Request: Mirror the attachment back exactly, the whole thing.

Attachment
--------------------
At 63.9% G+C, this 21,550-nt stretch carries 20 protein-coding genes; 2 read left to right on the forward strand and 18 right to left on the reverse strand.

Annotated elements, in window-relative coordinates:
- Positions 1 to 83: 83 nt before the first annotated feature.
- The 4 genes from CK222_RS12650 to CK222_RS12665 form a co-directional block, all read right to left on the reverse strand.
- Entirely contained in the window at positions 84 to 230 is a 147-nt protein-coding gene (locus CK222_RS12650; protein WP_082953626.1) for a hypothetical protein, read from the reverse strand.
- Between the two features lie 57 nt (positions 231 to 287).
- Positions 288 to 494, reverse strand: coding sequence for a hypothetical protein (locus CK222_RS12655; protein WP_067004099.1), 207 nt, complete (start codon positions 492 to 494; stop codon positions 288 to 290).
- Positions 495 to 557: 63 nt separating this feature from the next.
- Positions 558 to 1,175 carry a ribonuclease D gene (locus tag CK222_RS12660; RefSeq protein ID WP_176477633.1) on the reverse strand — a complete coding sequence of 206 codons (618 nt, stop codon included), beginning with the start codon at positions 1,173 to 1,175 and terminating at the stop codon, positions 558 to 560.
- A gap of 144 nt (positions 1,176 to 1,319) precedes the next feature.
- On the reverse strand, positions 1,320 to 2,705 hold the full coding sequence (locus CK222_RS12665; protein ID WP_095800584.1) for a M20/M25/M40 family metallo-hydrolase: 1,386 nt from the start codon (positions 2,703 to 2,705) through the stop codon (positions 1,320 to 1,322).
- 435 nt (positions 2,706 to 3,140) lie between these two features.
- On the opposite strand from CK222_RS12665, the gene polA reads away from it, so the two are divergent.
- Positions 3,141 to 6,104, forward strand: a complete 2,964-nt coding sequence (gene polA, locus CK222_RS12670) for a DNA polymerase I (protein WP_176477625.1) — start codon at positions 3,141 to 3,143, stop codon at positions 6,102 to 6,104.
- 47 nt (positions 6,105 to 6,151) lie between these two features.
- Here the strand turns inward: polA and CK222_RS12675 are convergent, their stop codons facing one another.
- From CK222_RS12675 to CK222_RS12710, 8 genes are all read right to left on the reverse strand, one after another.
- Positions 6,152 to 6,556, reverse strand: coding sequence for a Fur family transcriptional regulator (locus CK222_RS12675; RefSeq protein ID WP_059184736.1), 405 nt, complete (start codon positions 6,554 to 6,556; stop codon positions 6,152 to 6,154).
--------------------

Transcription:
At 63.9% G+C, this 21,550-nt stretch carries 20 protein-coding genes; 2 read left to right on the forward strand and 18 right to left on the reverse strand.

Annotated elements, in window-relative coordinates:
- Positions 1 to 83: 83 nt before the first annotated feature.
- The 4 genes from CK222_RS12650 to CK222_RS12665 form a co-directional block, all read right to left on the reverse strand.
- Entirely contained in the window at positions 84 to 230 is a 147-nt protein-coding gene (locus CK222_RS12650; protein WP_082953626.1) for a hypothetical protein, read from the reverse strand.
- Between the two features lie 57 nt (positions 231 to 287).
- Positions 288 to 494, reverse strand: coding sequence for a hypothetical protein (locus CK222_RS12655; protein WP_067004099.1), 207 nt, complete (start codon positions 492 to 494; stop codon positions 288 to 290).
- Positions 495 to 557: 63 nt separating this feature from the next.
- Positions 558 to 1,175 carry a ribonuclease D gene (locus tag CK222_RS12660; RefSeq protein ID WP_176477633.1) on the reverse strand — a complete coding sequence of 206 codons (618 nt, stop codon included), beginning with the start codon at positions 1,173 to 1,175 and terminating at the stop codon, positions 558 to 560.
- A gap of 144 nt (positions 1,176 to 1,319) precedes the next feature.
- On the reverse strand, positions 1,320 to 2,705 hold the full coding sequence (locus CK222_RS12665; protein ID WP_095800584.1) for a M20/M25/M40 family metallo-hydrolase: 1,386 nt from the start codon (positions 2,703 to 2,705) through the stop codon (positions 1,320 to 1,322).
- 435 nt (positions 2,706 to 3,140) lie between these two features.
- On the opposite strand from CK222_RS12665, the gene polA reads away from it, so the two are divergent.
- Positions 3,141 to 6,104, forward strand: a complete 2,964-nt coding sequence (gene polA, locus CK222_RS12670) for a DNA polymerase I (protein WP_176477625.1) — start codon at positions 3,141 to 3,143, stop codon at positions 6,102 to 6,104.
- 47 nt (positions 6,105 to 6,151) lie between these two features.
- Here the strand turns inward: polA and CK222_RS12675 are convergent, their stop codons facing one another.
- From CK222_RS12675 to CK222_RS12710, 8 genes are all read right to left on the reverse strand, one after another.
- Positions 6,152 to 6,556, reverse strand: coding sequence for a Fur family transcriptional regulator (locus CK222_RS12675; RefSeq protein ID WP_059184736.1), 405 nt, complete (start codon positions 6,554 to 6,556; stop codon positions 6,152 to 6,154).